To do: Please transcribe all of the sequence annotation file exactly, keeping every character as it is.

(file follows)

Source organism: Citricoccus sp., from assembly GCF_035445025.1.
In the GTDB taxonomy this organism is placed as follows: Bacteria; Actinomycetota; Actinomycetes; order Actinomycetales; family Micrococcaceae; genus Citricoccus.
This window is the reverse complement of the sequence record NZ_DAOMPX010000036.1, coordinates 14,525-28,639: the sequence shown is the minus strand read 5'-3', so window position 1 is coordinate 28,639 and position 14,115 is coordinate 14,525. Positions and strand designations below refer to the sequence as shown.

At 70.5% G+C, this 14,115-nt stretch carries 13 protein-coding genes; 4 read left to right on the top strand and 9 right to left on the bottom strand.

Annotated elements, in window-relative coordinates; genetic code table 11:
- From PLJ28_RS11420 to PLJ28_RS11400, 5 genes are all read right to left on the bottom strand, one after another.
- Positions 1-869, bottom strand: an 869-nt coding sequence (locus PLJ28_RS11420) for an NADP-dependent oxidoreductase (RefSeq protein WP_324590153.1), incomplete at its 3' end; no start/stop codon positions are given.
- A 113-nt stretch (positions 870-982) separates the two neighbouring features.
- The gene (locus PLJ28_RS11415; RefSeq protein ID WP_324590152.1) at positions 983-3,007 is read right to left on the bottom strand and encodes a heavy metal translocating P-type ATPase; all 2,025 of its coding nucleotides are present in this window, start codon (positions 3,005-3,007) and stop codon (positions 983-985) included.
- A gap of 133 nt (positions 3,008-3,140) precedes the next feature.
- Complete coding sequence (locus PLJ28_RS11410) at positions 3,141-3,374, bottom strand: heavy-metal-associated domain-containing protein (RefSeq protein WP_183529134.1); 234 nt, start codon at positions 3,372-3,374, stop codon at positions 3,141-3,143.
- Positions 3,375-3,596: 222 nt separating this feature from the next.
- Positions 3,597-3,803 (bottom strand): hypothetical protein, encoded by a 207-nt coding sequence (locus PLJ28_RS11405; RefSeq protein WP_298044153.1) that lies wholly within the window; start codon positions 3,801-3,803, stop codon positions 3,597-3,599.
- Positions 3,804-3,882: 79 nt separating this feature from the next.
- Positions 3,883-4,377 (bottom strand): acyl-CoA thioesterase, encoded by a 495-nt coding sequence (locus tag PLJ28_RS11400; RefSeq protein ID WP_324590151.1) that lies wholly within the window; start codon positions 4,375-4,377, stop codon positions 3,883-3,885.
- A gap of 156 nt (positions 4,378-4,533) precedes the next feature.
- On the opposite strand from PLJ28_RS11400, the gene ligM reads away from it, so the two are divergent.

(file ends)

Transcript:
Source organism: Citricoccus sp., from assembly GCF_035445025.1.
In the GTDB taxonomy this organism is placed as follows: Bacteria; Actinomycetota; Actinomycetes; order Actinomycetales; family Micrococcaceae; genus Citricoccus.
This window is the reverse complement of the sequence record NZ_DAOMPX010000036.1, coordinates 14,525-28,639: the sequence shown is the minus strand read 5'-3', so window position 1 is coordinate 28,639 and position 14,115 is coordinate 14,525. Positions and strand designations below refer to the sequence as shown.

At 70.5% G+C, this 14,115-nt stretch carries 13 protein-coding genes; 4 read left to right on the top strand and 9 right to left on the bottom strand.

Annotated elements, in window-relative coordinates; genetic code table 11:
- From PLJ28_RS11420 to PLJ28_RS11400, 5 genes are all read right to left on the bottom strand, one after another.
- Positions 1-869, bottom strand: an 869-nt coding sequence (locus PLJ28_RS11420) for an NADP-dependent oxidoreductase (RefSeq protein WP_324590153.1), incomplete at its 3' end; no start/stop codon positions are given.
- A 113-nt stretch (positions 870-982) separates the two neighbouring features.
- The gene (locus PLJ28_RS11415; RefSeq protein ID WP_324590152.1) at positions 983-3,007 is read right to left on the bottom strand and encodes a heavy metal translocating P-type ATPase; all 2,025 of its coding nucleotides are present in this window, start codon (positions 3,005-3,007) and stop codon (positions 983-985) included.
- A gap of 133 nt (positions 3,008-3,140) precedes the next feature.
- Complete coding sequence (locus PLJ28_RS11410) at positions 3,141-3,374, bottom strand: heavy-metal-associated domain-containing protein (RefSeq protein WP_183529134.1); 234 nt, start codon at positions 3,372-3,374, stop codon at positions 3,141-3,143.
- Positions 3,375-3,596: 222 nt separating this feature from the next.
- Positions 3,597-3,803 (bottom strand): hypothetical protein, encoded by a 207-nt coding sequence (locus PLJ28_RS11405; RefSeq protein WP_298044153.1) that lies wholly within the window; start codon positions 3,801-3,803, stop codon positions 3,597-3,599.
- Positions 3,804-3,882: 79 nt separating this feature from the next.
- Positions 3,883-4,377 (bottom strand): acyl-CoA thioesterase, encoded by a 495-nt coding sequence (locus tag PLJ28_RS11400; RefSeq protein ID WP_324590151.1) that lies wholly within the window; start codon positions 4,375-4,377, stop codon positions 3,883-3,885.
- A gap of 156 nt (positions 4,378-4,533) precedes the next feature.
- On the opposite strand from PLJ28_RS11400, the gene ligM reads away from it, so the two are divergent.